Striking Pittsburgh Symphony Orchestra (PSO) musicians are entering their second month on strike against management demands for 15 percent pay cuts, job cuts and cuts to pensions.
In Pittsburgh talks were held with a mediator over the weekend, but both PSO management and the union, Musicians of the Pittsburgh Symphony Orchestra, have agreed to a news blackout. Last week, Pittsburgh Mayor and PSO board member William Peduto met with union leaders and management, but insisted that details of the discussion not be disclosed.
Peduto, a member of the PSO board, has refused to release emails exchanged with other board members about the contract negotiations as part of a Right-To-Know request from the Pittsburgh Post-Gazette. Peduto’s refusal to release the emails is in violation of Pennsylvania law that requires all government records be open to public, with only a few exceptions.
The walkout by Pittsburgh musicians is a reflection of a continuing assault on funding for the arts nationwide. It follows a strike by musicians of the Philadelphia Orchestra last month. Meanwhile, in Texas, musicians of the Fort Worth Symphony have been on strike since the beginning of September against demands for pay cuts. Management has cancelled concerts through the end of the year, an indication that it has no plans to settle the strike soon.
Pittsburgh Symphony musicians have been negotiating with management since last February. Management has claimed that it is facing a $20 million deficit over the next five years, but players insist that they are using worst-case figures to come up with those numbers. Over the summer, management presented the musicians with demands for a 25 percent pay cut. Pittsburgh Symphony musicians have granted concessions in the past three contracts.
While management is touting the “excessive” salaries of the musicians, most musicians have a mountain of student loan debt and are paying on loans for their instruments, which can cost more than a home.
Management also wants to end to defined-benefit pensions for all active employees, and plans to reduce the size of the orchestra. Pensions were already taken away from younger and newer musicians and replaced with 401(k) personal accounts as part of a 2011 contract deal.
The PSO is a world-class orchestra and is considered one of the top ten in the United States. Each year the PSO conducts a European tour, performing in major cities throughout the continent.
The PSO has not released an audit of its finances, nor does it publish them on its website. Its income is based on the sale of tickets, fundraising, as well as foundation and institutional support.
A look at the website of several large foundations and institutions does show that they have been cutting back support for the PSO. For instance, the Heinz Endowments gave $214,000 in each of 2012, 13 and 14 towards the PSO’s operating budget as well as other grants for special concerts and capital improvements. In 2011, the endowment gave $10 million to the symphony for its Commitment to Excellence campaign. But in 2015, the endowment did not give anything.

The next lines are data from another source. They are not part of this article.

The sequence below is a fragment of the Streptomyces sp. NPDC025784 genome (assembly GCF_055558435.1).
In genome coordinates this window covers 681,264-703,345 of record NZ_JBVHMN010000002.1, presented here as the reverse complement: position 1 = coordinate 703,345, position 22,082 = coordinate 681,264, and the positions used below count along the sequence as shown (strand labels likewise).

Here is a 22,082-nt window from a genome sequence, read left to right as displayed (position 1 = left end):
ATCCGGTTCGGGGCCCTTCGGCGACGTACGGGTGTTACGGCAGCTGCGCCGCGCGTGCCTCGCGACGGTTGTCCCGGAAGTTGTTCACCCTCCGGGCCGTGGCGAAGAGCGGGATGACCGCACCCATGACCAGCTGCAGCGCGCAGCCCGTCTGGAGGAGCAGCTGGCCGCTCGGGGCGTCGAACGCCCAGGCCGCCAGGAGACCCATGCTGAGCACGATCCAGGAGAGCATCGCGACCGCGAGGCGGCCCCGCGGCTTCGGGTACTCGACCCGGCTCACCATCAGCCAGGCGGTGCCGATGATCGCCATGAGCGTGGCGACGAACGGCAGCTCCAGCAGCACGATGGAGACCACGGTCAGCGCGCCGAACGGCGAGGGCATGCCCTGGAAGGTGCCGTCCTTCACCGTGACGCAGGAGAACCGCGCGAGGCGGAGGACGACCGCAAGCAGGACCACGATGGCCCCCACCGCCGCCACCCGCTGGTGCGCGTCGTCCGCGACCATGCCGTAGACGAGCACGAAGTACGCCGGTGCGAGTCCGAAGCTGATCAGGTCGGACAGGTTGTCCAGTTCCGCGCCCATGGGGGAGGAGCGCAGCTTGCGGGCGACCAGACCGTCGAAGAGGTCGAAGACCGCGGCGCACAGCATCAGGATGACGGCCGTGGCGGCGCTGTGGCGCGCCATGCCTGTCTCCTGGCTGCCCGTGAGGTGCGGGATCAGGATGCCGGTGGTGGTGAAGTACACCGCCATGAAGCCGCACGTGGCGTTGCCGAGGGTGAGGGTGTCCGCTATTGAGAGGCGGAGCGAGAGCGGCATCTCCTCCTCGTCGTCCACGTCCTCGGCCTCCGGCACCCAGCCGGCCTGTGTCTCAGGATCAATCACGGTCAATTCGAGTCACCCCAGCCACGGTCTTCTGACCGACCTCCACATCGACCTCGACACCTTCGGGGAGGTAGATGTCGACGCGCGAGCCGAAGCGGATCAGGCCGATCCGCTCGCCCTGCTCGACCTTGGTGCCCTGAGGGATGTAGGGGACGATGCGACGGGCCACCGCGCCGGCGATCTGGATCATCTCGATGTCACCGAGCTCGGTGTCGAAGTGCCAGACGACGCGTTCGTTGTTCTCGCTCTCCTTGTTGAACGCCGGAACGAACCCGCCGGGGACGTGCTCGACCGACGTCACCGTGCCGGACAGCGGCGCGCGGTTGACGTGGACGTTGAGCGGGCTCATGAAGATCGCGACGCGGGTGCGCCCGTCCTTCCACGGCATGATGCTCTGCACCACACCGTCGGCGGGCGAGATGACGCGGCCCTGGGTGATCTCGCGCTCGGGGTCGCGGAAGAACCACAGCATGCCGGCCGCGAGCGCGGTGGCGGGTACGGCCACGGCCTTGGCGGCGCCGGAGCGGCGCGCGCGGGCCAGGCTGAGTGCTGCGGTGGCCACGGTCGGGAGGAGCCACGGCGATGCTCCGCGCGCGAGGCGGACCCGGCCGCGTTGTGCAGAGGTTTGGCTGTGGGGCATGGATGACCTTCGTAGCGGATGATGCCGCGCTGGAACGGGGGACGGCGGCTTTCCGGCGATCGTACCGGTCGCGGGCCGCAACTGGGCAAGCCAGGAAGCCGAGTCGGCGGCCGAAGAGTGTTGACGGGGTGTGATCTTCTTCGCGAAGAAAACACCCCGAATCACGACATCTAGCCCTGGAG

The Allegheny County Regional Assist District, which receives its money from one-half of the one percent sales tax in the county, which is meant to support arts and culture, sports and libraries, provided only $1.1 million to the PSO in its latest budget. This is only slightly higher than the $1 million budgeted for the symphony in 2005. When inflation is considered it amounts to a cut of $136,000.
State funding for the symphony has also been cut by $1,000,000 since 2009.
There is a very close tie between wealthy donors, the foundations and the PSO. Many of the board members are themselves donors or sit on the boards of the various charitable foundations.
Another major donor to the PSO is Richard Simmons, who was the board’s chairman until late last year and is still a member of the board. Simmons made his money as CEO of Allegheny Technologies, which he headed until recently, and of which he remains a major stockholder. Last year, ATI locked out 2,200 of its workers demanding cuts in pay, health care and pensions along with changes in scheduling and work rules.
Prior to his retirement as board chairman, Simmons made a large donation to the PSO; however, last year he held up half of it and will only begin releasing the money in 2018. It is very likely that he is demanding attacks against the musicians as a condition of the donation.
An inside source told the World Socialist Web Site that many foundations have threatened to withhold support for the PSO until it produces what they consider a credible five-year financial plan and these stipulations are likely a motivating factor behind management’s demands for cuts.
The reduction in support to the PSO mirrors the cuts to art and music at all levels of government and throughout society as a whole. Massive funding cuts to education over the past five years have had a devastating impact on art and music programs, which are often the first to be eliminated. Students in most schools are likely to only get one art or music class per week, if any.
On a federal level, the National Endowments for the Arts has seen its budget cut by $21.5 million or 14 percent since 2010 under the Obama administration. In 1996, the Bill Clinton administration cut the NEA’s budget by over 50 percent.
The NEA’s entire annual budget of only $150 million is less than what the Pentagon spends in less than three hours. It is just a small fraction of the cost of an aircraft carrier, submarine or fighter jet.
The fact that music, art and museums are so reliant on the contributions of wealthy donors and foundations means they face a permanent crisis. Access to these institutions is a social right and must be fully funded by the government to ensure a decent living standard for musicians and other artists along with free access for the public as a whole.